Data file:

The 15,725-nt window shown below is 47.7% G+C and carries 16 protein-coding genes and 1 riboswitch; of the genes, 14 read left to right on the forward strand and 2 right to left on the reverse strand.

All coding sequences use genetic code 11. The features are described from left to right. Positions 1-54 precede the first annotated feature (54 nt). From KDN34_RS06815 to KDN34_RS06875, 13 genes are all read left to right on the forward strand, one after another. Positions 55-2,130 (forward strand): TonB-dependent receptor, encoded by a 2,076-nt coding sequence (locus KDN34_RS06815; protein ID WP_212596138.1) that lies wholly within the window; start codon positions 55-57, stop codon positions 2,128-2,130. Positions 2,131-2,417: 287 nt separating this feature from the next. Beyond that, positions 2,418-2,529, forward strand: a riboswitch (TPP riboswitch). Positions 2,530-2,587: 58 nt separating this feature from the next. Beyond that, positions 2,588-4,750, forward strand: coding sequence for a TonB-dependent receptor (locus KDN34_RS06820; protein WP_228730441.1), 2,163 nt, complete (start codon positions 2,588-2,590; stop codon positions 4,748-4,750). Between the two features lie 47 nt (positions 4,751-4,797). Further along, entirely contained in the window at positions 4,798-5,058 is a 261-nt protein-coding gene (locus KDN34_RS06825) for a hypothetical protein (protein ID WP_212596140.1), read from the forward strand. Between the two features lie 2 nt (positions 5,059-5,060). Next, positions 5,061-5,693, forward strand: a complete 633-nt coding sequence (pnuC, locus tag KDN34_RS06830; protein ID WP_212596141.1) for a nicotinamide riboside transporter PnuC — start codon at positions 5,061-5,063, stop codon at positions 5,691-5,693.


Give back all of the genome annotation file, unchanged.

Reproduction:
The 15,725-nt window shown below is 47.7% G+C and carries 16 protein-coding genes and 1 riboswitch; of the genes, 14 read left to right on the forward strand and 2 right to left on the reverse strand.

All coding sequences use genetic code 11. The features are described from left to right. Positions 1-54 precede the first annotated feature (54 nt). From KDN34_RS06815 to KDN34_RS06875, 13 genes are all read left to right on the forward strand, one after another. Positions 55-2,130 (forward strand): TonB-dependent receptor, encoded by a 2,076-nt coding sequence (locus KDN34_RS06815; protein ID WP_212596138.1) that lies wholly within the window; start codon positions 55-57, stop codon positions 2,128-2,130. Positions 2,131-2,417: 287 nt separating this feature from the next. Beyond that, positions 2,418-2,529, forward strand: a riboswitch (TPP riboswitch). Positions 2,530-2,587: 58 nt separating this feature from the next. Beyond that, positions 2,588-4,750, forward strand: coding sequence for a TonB-dependent receptor (locus KDN34_RS06820; protein WP_228730441.1), 2,163 nt, complete (start codon positions 2,588-2,590; stop codon positions 4,748-4,750). Between the two features lie 47 nt (positions 4,751-4,797). Further along, entirely contained in the window at positions 4,798-5,058 is a 261-nt protein-coding gene (locus KDN34_RS06825) for a hypothetical protein (protein ID WP_212596140.1), read from the forward strand. Between the two features lie 2 nt (positions 5,059-5,060). Next, positions 5,061-5,693, forward strand: a complete 633-nt coding sequence (pnuC, locus tag KDN34_RS06830; protein ID WP_212596141.1) for a nicotinamide riboside transporter PnuC — start codon at positions 5,061-5,063, stop codon at positions 5,691-5,693.